25. 25. Some claims that look like conjunctions aren’t: <ul><li>The power was out for three days and the food in the fridge spoiled. </li></ul><ul><li>P=The power was out for three days. </li></ul><ul><li>Q=The food in the fridge spoiled. P  Q </li></ul><ul><li>Loses the temporal flow of the claim. </li></ul><ul><li>Not the same as: The food in the fridge spoiled and the power was out for three days. </li></ul>
  26. 26. Some claims that look like conjunctions aren’t: <ul><li>Fred and Jane made the soup. </li></ul>
  27. 27. Some claims that look like conjunctions aren’t: <ul><li>Fred and Jane made the soup. </li></ul><ul><li>P=Fred made the soup. </li></ul><ul><li>Q=Jane made the soup. P  Q </li></ul>
  28. 28. Some claims that look like conjunctions aren’t: <ul><li>Fred and Jane made the soup. </li></ul><ul><li>P=Fred made the soup. </li></ul><ul><li>Q=Jane made the soup. P  Q </li></ul><ul><li>Misses the collective subject. </li></ul>
  29. 29. Some claims that look like conjunctions aren’t: <ul><li>Fred and Jane made the soup. </li></ul><ul><li>P=Fred made the soup. </li></ul><ul><li>Q=Jane made the soup. P  Q </li></ul><ul><li>Misses the collective subject. </li></ul><ul><li>Better: Fred and Jane made the salad together. </li></ul>
  30. 30. Some claims that look like conjunctions aren’t: <ul><li>Lentils have more protein than peanut butter and jelly. </li></ul>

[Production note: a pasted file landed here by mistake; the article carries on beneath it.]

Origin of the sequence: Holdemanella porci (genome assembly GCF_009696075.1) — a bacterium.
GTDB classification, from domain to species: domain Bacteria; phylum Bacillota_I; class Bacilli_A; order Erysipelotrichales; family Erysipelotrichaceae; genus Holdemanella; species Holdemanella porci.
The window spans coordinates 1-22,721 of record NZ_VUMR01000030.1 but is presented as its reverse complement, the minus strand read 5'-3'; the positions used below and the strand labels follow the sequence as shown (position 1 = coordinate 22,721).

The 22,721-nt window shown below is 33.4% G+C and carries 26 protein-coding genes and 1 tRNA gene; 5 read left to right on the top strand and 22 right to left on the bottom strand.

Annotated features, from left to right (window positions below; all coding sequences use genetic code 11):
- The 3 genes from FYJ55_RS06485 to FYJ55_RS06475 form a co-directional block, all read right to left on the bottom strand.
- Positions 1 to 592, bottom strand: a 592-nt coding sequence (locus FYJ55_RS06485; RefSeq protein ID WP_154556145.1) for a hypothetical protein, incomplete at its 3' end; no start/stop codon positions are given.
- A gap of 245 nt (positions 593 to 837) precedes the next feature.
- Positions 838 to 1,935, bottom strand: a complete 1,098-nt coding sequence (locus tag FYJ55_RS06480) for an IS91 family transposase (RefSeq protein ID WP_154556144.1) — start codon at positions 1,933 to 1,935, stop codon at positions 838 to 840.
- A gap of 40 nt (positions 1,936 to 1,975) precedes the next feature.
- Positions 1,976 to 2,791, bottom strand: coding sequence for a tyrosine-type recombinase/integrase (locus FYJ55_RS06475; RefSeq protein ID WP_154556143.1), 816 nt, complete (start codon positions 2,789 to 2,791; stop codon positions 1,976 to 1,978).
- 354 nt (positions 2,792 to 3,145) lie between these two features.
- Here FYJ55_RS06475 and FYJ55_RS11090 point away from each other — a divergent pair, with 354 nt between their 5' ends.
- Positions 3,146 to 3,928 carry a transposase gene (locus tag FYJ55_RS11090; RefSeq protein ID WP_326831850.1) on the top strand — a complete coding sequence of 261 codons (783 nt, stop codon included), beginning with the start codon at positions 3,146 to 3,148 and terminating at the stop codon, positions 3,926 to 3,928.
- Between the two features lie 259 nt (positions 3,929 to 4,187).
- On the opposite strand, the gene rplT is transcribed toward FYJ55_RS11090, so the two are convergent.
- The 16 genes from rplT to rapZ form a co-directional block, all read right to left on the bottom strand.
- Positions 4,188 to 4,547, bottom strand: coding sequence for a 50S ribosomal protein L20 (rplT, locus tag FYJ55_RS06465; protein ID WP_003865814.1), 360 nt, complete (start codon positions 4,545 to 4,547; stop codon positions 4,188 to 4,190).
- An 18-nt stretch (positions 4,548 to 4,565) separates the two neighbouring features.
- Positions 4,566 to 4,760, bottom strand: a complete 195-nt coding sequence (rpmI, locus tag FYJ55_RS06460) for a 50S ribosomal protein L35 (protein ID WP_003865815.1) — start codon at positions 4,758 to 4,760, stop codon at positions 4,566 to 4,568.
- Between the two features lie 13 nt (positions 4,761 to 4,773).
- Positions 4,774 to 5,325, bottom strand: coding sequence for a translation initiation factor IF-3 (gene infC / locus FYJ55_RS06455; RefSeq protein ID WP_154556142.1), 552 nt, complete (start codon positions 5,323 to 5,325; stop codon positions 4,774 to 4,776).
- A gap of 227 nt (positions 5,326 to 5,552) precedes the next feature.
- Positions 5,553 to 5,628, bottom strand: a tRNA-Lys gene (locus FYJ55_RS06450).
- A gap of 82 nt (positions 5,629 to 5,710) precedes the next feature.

31. 31. Some claims that look like conjunctions aren’t: <ul><li>Lentils have more protein than peanut butter and jelly. </li></ul><ul><li>P=Lentils have more protein than peanut butter. </li></ul><ul><li>Q=Lentils have more protein than jelly. P  Q </li></ul>
  32. 32. Some claims that look like conjunctions aren’t: <ul><li>Lentils have more protein than peanut butter and jelly. </li></ul><ul><li>P=Lentils have more protein than peanut butter. </li></ul><ul><li>Q=Lentils have more protein than jelly. P  Q </li></ul><ul><li>Misses the additive comparison. </li></ul>
  33. 33. Some claims that look like conjunctions aren’t: <ul><li>Lentils have more protein than peanut butter and jelly. </li></ul><ul><li>P=Lentils have more protein than peanut butter. </li></ul><ul><li>Q=Lentils have more protein than jelly. P  Q </li></ul><ul><li>Misses the additive comparison. </li></ul><ul><li>Better: Lentils have more protein than peanut butter and jelly combined. </li></ul>
  34. 34. Disjunction: <ul><li>Either my roommate will bring the textbook or my lab partner will let me borrow hers. </li></ul>
  35. 35. Disjunction: <ul><li>Either my roommate will bring the textbook or my lab partner will let me borrow hers. </li></ul><ul><li>P=My roommate will bring the textbook. </li></ul><ul><li>Q=My lab partner will let me borrow her textbook. </li></ul>
  36. 36. Disjunction: <ul><li>Either my roommate will bring the textbook or my lab partner will let me borrow hers. </li></ul><ul><li>P=My roommate will bring the textbook. </li></ul><ul><li>Q=My lab partner will let me borrow her textbook. </li></ul><ul><li>P  Q </li></ul>